Journal List > Korean J Nutr > v.43(1) > 1043845

Korean J Nutr. 2010 Feb;43(1):5-11. Korean.
Published online February 28, 2010.  https://doi.org/10.4163/kjn.2010.43.1.5
© 2010 The Korean Nutrition Society
The Evaluation of Metabolizable Energy of Angelica Keiskei (Angelica utilis Makino) Products
Eunmi Kim,1 Jinho Choi,2 Kumboo Choi,3 and Ikhyun Yeo3
1Korea Food Research Institute, Sungnam 463-746, Korea.
2Youngnam University, College of Biotechnology, Kyungsan 712-749, Korea.
3Pulmuone.Co., Ltd, Seoul 120-749, Korea.

To whom correspondence should be addressed. (Email: kem@kfri.re.kr )
Received December 03, 2009; Revised January 27, 2010; Accepted February 10, 2010.

Abstract

We conducted comparative study on metabolizable energy content of extracts of angelica keiskei and its byproduct. Total six different groups consisting of five test groups treated with angelica keiskei and one control group were compared. Each of the five test groups were given 30% of one of whole plant, extracts, fermented of extracts, byproduct and extracts plus byproduct, respectively, mixed with AIN93M. After 3 days of adjustment period, all groups were subjected to 4 days of test period during which the amounts of feed intake and excretion were measured everyday. All feces were treated for the prevention of decomposition and changes before its energy content were measured using a bomb calorimeter. The amount of excretion was 4.8 ± 0.3 g/rat/3 days in control group and 9.9-15.0 g/rat/3 days in the groups were added with extracts of angelica keiskei indicating that the angelica keiskei-treated groups produce 2-3 times more excretion. Metabolic energy of control diet was 4,133.3 kcal. This was found to be 15 to 20% higher compared with the metabolic energy content ranging from 3,117.0 kcal/kg (extracts of angelica keiskei) to 3,259.8 kcal/kg (extracts plus byproducts) angelica keiskei-treated groups. This is interpreted as the result of the decreased metabolic energy in the test diets were substituted with 30% of ngelica keiskei-treated ingredient which has low metabolic content itself. One notable finding is that the metabolic content of the group mixed with byproducts and extracts (1,763.0 kcal/kg) is 27% higher than that of extracts of angelica keiskei (1,286.8 kcal/kg) indicating that mechanical grinding increases the rate of digestion and absorption increasing, in turn, the energy content used in the body. The results of analysis of overall caloric absorption showed absorption rate in order of Whole plant < extracts < byproduct < extract plus byproduct < fermented of extract.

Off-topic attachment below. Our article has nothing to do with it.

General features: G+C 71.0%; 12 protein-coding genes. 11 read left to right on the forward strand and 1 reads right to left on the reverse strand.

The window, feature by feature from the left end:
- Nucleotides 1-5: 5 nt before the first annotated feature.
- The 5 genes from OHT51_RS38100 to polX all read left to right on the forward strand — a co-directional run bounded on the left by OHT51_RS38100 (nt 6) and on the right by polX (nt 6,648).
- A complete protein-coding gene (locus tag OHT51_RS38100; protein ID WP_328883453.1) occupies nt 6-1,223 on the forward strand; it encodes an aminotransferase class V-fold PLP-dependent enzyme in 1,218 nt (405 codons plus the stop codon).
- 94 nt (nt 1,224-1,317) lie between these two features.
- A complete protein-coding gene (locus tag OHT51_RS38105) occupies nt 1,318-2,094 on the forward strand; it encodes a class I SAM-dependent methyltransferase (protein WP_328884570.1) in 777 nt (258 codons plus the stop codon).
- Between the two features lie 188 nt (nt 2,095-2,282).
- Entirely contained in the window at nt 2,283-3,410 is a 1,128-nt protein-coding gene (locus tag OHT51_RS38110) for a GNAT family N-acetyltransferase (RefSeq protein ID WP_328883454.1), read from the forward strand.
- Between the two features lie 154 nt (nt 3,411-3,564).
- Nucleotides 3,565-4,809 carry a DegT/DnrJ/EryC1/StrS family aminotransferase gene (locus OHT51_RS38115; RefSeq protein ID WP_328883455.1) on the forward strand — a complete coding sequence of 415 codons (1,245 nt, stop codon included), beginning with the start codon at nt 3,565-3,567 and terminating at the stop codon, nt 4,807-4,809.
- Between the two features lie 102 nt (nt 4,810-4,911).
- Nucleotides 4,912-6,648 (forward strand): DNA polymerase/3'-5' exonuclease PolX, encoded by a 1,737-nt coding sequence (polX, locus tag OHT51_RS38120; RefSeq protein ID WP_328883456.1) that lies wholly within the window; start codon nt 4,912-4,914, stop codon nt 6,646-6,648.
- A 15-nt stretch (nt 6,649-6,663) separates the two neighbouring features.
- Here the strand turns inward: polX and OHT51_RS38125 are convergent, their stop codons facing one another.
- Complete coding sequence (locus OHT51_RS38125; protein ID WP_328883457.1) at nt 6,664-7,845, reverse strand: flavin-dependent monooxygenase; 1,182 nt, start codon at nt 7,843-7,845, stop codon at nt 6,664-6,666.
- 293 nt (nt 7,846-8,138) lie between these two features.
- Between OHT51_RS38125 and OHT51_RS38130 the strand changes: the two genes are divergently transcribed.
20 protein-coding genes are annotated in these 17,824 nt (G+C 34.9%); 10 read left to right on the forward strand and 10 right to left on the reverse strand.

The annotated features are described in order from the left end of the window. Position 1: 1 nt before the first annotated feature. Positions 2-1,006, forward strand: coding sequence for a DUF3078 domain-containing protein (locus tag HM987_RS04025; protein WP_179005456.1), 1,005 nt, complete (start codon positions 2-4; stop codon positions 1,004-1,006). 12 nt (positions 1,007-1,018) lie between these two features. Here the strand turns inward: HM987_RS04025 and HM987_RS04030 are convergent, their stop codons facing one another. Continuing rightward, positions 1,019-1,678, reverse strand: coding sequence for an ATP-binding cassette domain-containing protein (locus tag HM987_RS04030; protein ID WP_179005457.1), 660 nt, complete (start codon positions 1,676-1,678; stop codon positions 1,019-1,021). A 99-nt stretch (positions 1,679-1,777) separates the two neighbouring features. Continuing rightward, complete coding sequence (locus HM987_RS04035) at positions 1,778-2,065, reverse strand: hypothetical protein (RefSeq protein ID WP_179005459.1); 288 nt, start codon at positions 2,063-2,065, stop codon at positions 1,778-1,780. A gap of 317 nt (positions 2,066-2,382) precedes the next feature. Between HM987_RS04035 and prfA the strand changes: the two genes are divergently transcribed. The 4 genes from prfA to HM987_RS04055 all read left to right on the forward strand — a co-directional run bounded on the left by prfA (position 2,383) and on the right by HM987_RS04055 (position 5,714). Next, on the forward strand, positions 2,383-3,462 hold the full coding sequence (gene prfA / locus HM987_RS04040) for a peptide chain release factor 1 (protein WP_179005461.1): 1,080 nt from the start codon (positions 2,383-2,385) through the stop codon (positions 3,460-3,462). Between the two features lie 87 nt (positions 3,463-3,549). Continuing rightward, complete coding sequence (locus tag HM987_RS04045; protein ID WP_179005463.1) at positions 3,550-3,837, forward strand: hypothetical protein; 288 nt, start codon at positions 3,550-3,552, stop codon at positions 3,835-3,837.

Keywords: angelica keiskei; energy; fermented of extract

Tables


Table 1
Formulation of AIN93M
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Table 2
Dietary intake, fecal and urine of rats during balance study1)
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Table 3
Gross energy of diet, feces and urine from rats fed ingredients as mixed diet1)
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Table 4
Estimation of apparent metabolizable energy (AME) contents of Angelicus keiskei pretreated various methods1)
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Table 5
Comparison between AME value of single ingredients in this experiment and the calculated values by various energy conversion factors
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Table 6
Comparison between AME value of dry and wet metter
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